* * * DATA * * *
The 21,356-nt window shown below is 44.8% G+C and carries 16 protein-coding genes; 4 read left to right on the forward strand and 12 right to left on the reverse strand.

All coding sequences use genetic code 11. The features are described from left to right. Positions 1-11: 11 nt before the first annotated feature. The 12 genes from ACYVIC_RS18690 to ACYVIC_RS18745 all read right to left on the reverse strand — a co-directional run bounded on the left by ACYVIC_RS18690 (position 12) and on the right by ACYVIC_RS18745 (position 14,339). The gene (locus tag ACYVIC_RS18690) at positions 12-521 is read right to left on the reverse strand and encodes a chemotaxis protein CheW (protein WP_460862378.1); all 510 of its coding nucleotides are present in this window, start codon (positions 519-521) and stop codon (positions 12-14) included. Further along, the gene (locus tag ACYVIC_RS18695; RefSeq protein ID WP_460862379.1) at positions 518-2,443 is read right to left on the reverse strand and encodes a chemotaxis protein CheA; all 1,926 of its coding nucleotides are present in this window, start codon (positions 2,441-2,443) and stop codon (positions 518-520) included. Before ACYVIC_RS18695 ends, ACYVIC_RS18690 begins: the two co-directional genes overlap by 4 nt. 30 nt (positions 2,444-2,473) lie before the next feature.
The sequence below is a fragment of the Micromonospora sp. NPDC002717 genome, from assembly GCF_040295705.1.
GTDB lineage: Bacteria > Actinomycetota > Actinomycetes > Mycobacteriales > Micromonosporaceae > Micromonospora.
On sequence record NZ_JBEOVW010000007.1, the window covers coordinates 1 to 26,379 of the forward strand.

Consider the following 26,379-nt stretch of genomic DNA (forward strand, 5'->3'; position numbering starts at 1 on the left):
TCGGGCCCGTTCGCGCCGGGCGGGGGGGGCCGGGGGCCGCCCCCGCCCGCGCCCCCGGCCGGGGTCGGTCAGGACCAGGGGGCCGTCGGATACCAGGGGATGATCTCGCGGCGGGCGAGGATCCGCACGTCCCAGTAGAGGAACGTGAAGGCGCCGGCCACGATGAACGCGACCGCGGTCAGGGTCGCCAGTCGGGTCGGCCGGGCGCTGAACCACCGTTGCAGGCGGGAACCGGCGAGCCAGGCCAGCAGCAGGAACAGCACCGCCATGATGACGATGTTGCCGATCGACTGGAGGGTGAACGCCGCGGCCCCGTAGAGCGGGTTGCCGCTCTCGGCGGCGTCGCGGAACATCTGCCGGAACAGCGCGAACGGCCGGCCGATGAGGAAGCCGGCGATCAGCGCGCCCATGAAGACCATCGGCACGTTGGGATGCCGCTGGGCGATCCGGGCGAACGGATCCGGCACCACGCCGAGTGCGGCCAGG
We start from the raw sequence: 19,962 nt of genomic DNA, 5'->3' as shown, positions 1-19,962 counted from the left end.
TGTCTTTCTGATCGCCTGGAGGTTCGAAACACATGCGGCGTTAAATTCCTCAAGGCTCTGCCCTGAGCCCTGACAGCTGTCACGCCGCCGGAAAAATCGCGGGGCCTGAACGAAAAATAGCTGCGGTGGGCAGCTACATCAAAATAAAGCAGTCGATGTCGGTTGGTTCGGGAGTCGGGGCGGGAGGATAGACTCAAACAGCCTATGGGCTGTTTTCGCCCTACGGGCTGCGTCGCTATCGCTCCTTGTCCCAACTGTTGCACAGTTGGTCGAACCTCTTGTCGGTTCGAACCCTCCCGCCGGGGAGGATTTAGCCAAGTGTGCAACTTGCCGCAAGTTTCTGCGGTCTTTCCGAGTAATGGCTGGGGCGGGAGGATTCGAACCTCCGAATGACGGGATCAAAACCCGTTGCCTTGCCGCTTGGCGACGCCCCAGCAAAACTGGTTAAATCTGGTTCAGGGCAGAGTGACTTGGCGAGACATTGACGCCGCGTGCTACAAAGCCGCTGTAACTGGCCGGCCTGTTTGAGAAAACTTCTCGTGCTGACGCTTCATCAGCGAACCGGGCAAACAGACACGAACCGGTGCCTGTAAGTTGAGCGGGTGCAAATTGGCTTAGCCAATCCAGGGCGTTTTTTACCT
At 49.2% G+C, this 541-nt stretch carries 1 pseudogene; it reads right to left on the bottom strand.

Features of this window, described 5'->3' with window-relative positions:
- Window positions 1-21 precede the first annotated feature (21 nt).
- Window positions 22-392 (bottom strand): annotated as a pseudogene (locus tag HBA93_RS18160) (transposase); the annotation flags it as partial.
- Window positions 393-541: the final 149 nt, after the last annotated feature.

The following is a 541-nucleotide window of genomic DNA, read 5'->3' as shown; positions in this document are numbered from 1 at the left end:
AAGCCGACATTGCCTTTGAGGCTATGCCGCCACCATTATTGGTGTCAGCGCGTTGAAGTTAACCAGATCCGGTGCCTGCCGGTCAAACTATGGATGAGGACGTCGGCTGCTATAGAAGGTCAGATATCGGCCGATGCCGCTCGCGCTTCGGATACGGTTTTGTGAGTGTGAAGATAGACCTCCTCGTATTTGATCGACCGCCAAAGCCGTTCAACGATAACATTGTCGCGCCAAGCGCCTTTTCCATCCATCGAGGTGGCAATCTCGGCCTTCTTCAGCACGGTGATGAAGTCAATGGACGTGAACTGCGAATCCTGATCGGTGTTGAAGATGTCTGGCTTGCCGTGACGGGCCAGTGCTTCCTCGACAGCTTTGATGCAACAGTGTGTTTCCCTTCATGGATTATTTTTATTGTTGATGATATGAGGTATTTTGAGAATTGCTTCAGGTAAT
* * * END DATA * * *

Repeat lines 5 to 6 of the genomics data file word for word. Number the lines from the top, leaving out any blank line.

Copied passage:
On sequence record NZ_JBEOVW010000007.1, the window covers coordinates 1 to 26,379 of the forward strand.

Consider the following 26,379-nt stretch of genomic DNA (forward strand, 5'->3'; position numbering starts at 1 on the left):